“People are dying within reach of hospitals, doctors and clinics who have their hands tied behind their backs because they don’t have medication to give them.”
The solution, as Machingura and many of the other activists present see it, is for the pharmaceutical companies that manufacture AIDS medicines to relinquish – or at least not actively defend – their patents on the drugs.
The patents allow the holders – usually, those who invented the medicine – exclusive rights to manufacture the product. They then have an almost unlimited ability to determine the product’s price.
Berkeley Vice-Mayor Maudelle Shirek condemned the patent process insofar as it pertained to life-and-death issues, and called it a peculiarity of capitalism.
“The very system that extols competition as a way of life makes it illegal to have competition that could save lives,” she said.
“From America to Africa, from anthrax to AIDS to cancer, we demand affordable medications for all illnesses – now.”
Pharmaceutical companies routinely defend the patent system by saying that it allows them to recoup the costs of developing new drugs. Different studies show that the cost of developing each new drug brought to market is between $110 and $500 million.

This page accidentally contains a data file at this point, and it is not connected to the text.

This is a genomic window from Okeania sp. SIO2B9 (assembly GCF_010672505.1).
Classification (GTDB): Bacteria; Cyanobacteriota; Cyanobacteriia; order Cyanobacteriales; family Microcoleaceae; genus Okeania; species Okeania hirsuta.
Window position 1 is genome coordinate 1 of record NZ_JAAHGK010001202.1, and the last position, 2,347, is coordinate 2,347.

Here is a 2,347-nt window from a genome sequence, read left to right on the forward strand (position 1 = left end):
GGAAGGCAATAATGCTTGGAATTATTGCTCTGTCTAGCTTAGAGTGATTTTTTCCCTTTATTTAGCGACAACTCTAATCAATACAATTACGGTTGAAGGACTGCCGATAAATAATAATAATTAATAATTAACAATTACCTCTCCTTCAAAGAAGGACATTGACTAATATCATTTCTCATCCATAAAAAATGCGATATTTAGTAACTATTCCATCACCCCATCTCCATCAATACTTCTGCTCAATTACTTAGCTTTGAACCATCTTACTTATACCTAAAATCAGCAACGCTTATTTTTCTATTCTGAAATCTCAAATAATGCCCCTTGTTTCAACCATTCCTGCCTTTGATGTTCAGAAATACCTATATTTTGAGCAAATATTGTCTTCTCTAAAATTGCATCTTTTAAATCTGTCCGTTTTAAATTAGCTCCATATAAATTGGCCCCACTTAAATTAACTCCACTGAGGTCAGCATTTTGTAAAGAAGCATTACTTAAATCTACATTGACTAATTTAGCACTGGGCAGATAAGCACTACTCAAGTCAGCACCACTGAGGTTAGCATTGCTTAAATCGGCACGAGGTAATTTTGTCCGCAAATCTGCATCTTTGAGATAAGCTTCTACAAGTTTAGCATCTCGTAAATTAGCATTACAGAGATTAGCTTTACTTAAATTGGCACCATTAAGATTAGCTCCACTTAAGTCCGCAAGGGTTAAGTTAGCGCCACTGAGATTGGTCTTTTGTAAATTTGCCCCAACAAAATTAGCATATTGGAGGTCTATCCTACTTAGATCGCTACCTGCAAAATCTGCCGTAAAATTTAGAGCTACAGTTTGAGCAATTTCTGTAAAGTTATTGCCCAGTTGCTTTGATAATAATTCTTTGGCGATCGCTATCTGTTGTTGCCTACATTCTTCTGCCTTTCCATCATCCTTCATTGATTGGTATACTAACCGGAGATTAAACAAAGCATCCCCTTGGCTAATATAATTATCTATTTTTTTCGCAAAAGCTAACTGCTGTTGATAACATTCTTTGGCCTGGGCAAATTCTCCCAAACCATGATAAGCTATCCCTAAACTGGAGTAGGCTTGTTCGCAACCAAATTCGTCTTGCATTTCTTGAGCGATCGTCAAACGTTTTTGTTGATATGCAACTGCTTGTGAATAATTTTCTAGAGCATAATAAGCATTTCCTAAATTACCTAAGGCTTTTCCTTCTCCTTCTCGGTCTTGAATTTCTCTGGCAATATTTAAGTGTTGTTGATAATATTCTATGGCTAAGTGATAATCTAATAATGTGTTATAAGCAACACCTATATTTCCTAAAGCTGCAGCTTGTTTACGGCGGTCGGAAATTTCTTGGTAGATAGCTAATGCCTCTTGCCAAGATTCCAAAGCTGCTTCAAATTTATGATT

A written statement handed out by a consultant for Roche underscored this point.
“Roche believes that protection of intellectual property through patents promotes public health by encouraging the discovery and development of medicines vital to patients around the world,” it read.
The statement went on to say that Roche would not seek a profit on HIV medicines sold in the poorest countries in Africa.
Jackie Cottrell, a spokesperson for GlaxoSmithKline, another major drug manufacturer, said on Friday that allowing generic versions of drugs would not necessarily help combat the African AIDS crisis.
“One of our bigger arguments is that it’s not necessarily an issue of generic versus name-brand medicines,” she said. “Most generic drugs are still not available in Third World countries, either.”
Hunter called this argument a “red herring.”
“Price, without doubt, is still the major handicap,” he said. “To use infrastructure as an excuse not to give out these drugs is ridiculous.”
Members of Hemophilia Justice marched with their faces painted red. They carried signs reminding people of the estimated 10,000 people who contracted AIDS through tainted hemophilia medication.
The members of the group charge that Bayer and two other drug companies collected blood from prisons and other questionable sources years after HIV was diagnosed as the cause of AIDS. The blood was later processed and made into clotting drugs for people who suffer from the bleeding disorder, passing HIV from donor to recipient.
Beatrice Vieux-Brieux carried a poster of her son, Laurent, who died three years ago after contracting HIV from a Bayer hemophilia drug. She wept as she spoke of his death.
“I was working three jobs to buy the drugs that killed him,” she said. “They knowingly infected my son and 10,000 other hemophiliacs.”
“I will be here every year until justice is done.”
In 1997, the Bayer Corporation settled a class-action lawsuit brought by hemophiliacs who had contracted AIDS from their drugs. Each plaintiff in the case was awarded $100,000.
Bayer Pharmaceuticals could not be reached for comment.